Anyone For an M&S boycott?

Update: The commenters have convinced me that the word ‘boycott’ above should be replaced with ‘rant’. I guess all the marking put me in a bad and intolerant mood. (That and the sense of betrayal: they *do* have lovely fair trade T-shirts.)

Marks and Spencer Chair Stuart Rose:

He said: “Apart from the fact that you’ve got more equality than you ever can deal with, the fact of the matter is that you’ve got real democracy and there are really no glass ceilings, despite the fact that some of you moan about it all the time….He told the newspaper: “I mean, what else do you want to do, for God’s sake? Women astronauts. Women miners. Women dentists. Women doctors. Women managing directors. What is it you haven’t got?…He rejected the suggestion that working mothers face greater challenges in the workplace.
“Well, childbirth is a biological fact. Women have children; I can’t help that,” he said.
“But I know lots of women who’ve got two or three kids – Nicola Horlick is a good example – there are many girls in here who’ve got two kids who come to work.”

For more, see here. Thanks, Nicola!

I mean, is a recession REALLY a good time to insult half of your customer base?

9 thoughts on “Anyone For an M&S boycott?

  1. Oh dear, this is a major dilemma for me, as someone who has subsisted on M&S batchelor meals for many years. This outrageous behaviour clearly calls for a boycott of M&S, but that means I’ll either have to starve, or learn to cook! I don’t know which is worse!

  2. That’s a terrible dilemma, Seagull. It strikes me that there’s a more benign way of reading it. Here are two things one could say in its favor:
    (1) MAYBE in part he’s drawing on his own behavior and falsely generalizing from it. He does have girls (sic) with children in very high level positions.
    (2) Even though his statement about no glass ceilings is false, we might be getting to a point where such statements start to act like imperative, as opposed to descriptions. (I can certainly imagine it could be very useful to have someone saying some of these things in a department that is reluctant to hire women. “Of course, women can be leaders in physics.”)

    Well, that’s the best I can do. Unfortunately, in my experience what happens next is that some explanation is offered for why, nonetheless, there are many fewer or no women, and the explanation is invariably based on a view that holds women back.

  3. I kind of think the whole “moan about it” thing counts out any favourable reading. Sorry, Seagull. Waitrose has very nice ready-meals too…

  4. Jender, yes, I agree, on the one hand. But the tone struck me as one that one might hear from a father who really wants his daughter to get to the top and not concentrate on the obstacles. I think that’s not especially good advice, but I don’t think it’s malign or bigoted.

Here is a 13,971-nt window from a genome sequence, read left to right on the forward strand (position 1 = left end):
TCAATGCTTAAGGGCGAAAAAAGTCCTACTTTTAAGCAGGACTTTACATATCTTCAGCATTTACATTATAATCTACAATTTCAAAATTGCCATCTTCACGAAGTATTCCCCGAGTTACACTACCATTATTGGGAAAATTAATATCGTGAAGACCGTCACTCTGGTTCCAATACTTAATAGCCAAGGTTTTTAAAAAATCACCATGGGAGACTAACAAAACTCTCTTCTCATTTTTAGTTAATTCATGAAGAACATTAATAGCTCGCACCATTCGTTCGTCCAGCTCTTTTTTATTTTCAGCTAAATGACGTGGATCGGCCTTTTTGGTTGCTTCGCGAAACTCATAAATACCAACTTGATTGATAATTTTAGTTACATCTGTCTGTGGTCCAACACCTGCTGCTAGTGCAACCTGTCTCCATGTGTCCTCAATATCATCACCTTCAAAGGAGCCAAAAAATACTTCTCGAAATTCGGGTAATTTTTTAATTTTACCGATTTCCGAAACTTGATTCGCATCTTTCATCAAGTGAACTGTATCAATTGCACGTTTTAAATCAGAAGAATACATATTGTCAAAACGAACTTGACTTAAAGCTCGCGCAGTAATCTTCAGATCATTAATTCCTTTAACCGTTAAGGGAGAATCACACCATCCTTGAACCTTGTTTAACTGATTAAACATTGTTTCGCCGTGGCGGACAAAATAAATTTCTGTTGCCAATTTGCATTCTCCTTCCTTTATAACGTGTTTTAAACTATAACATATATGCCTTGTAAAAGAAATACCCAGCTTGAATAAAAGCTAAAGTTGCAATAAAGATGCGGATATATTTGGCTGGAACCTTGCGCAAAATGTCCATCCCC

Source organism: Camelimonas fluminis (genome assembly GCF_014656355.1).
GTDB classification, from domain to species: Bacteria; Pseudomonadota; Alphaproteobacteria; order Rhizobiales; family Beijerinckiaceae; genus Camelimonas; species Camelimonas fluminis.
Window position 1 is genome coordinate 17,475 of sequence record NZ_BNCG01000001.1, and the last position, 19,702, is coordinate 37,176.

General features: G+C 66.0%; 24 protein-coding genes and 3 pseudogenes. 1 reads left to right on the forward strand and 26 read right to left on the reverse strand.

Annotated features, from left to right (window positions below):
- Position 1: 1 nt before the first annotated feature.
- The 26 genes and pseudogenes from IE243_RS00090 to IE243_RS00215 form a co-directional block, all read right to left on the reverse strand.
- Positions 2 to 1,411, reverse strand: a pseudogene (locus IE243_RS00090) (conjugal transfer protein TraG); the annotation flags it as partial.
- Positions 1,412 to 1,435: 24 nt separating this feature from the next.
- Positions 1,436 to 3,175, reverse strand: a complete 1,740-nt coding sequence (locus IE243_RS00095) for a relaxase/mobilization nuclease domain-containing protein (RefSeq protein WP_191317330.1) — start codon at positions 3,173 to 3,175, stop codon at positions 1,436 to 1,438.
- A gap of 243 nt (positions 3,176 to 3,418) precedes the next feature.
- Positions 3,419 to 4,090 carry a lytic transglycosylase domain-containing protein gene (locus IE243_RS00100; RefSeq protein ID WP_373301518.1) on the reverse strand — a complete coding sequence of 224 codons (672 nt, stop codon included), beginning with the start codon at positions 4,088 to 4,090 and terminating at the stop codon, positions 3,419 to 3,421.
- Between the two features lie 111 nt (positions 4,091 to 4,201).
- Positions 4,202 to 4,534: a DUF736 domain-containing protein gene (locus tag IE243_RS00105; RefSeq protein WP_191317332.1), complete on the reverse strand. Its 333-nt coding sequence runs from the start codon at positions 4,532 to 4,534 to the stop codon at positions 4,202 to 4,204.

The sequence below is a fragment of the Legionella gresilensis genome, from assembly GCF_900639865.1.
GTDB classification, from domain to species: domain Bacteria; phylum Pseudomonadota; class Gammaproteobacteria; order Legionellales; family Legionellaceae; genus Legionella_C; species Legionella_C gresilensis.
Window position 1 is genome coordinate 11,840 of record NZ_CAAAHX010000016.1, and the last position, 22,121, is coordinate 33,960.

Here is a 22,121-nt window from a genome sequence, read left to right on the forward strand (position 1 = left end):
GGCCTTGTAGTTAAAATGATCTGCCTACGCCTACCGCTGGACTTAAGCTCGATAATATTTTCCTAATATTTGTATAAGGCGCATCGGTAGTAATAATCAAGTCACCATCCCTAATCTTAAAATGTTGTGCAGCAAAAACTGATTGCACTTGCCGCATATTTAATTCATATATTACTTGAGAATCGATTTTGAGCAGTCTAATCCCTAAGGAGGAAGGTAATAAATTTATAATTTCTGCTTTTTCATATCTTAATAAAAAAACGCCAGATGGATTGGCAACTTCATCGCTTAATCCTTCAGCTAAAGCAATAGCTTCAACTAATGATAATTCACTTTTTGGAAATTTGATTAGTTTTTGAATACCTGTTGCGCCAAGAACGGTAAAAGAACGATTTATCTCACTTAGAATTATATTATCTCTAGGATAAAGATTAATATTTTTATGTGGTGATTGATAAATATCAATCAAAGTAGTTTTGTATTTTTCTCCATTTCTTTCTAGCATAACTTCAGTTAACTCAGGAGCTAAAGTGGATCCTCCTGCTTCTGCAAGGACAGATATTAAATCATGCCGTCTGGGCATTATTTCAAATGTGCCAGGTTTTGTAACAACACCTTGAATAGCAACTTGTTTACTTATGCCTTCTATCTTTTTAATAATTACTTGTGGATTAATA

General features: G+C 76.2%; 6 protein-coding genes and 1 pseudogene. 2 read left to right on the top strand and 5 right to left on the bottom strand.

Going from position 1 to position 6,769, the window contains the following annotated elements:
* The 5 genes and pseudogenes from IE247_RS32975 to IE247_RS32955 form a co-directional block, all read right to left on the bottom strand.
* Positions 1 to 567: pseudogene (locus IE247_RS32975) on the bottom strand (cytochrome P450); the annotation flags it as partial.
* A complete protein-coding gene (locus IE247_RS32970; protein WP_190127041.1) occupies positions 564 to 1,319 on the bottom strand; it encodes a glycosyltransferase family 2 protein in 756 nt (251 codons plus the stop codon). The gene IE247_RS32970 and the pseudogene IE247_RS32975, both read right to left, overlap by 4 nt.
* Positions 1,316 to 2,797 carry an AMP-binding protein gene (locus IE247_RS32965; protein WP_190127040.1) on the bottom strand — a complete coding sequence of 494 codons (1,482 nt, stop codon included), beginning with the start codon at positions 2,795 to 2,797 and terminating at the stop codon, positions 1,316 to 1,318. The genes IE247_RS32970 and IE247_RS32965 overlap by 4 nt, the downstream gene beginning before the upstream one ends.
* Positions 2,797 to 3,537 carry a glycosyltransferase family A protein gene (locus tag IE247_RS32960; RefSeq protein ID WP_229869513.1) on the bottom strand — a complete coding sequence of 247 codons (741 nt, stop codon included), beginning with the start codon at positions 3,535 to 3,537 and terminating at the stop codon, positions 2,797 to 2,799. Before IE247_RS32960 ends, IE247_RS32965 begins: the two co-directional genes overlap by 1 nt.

Mind you, on the same page over to the right there’s a report on the glass ceiling effect. And of course, Rose is probably culpably ignorant of the real world.

  5. And, of course, one should add: if he’s trying to sound like the tough father encouraging his daughter, that might be considered by definition paternalitic.

  6. Or perhaps he really just doesn’t understand. He gives clear examples for why he doesn’t get it–examples that are, after all, truthful. A boycott isn’t going to help here. Perhaps patient explanation would work better.

    I know it’s frustrating, but outrage isn’t always called for, and in some cases is counterproductive.

    I’m sure this will be a terribly unpopular opinion, but it needs to be said.

  7. As noted above, I freely concede that a bad mood due to marking may have led me to extremism. However, I am kind of startled by the *extent* to which people seem willing to be forgiving of Rose. I mean, most people who say awful things genuinely don’t understand the truth. And Rose seems very contemptuously unwilling to listen to those trying to make him aware of the truth. Isn’t that pretty darned culpable?

  8. when one’s fortune depends on the sales of a clothing item that’s totally superfluous, culturally-driven yet mostly unseen by others, one ought to be more deferential to one’s sales base. it just seems like bad business to be a caveman.

  9. Jender, I think I was caught up in an excess of good feeling. I did keep coming back eventually to the negative things about it, or trying to. I am starting a long sabbatical and a lot of things are looking better than they might.

    More seriously, I think that I hear and deal with so much worse. He does revoltingly seem to suppose that of course he and his kind would never discriminate, but others go on to conclude that either woman can’t succeed at all OR that woman don’t succeed because they make all the wrong choices about, e.g., having children. As though the only right choices suitable for success are ones that make one’s life look like a 1950’2 man. I think that’s really worse, though of course his view – it’s down to you girls – is itself an obstacle to the change we need.

    I didn’t think you were too negative.

Comments are closed.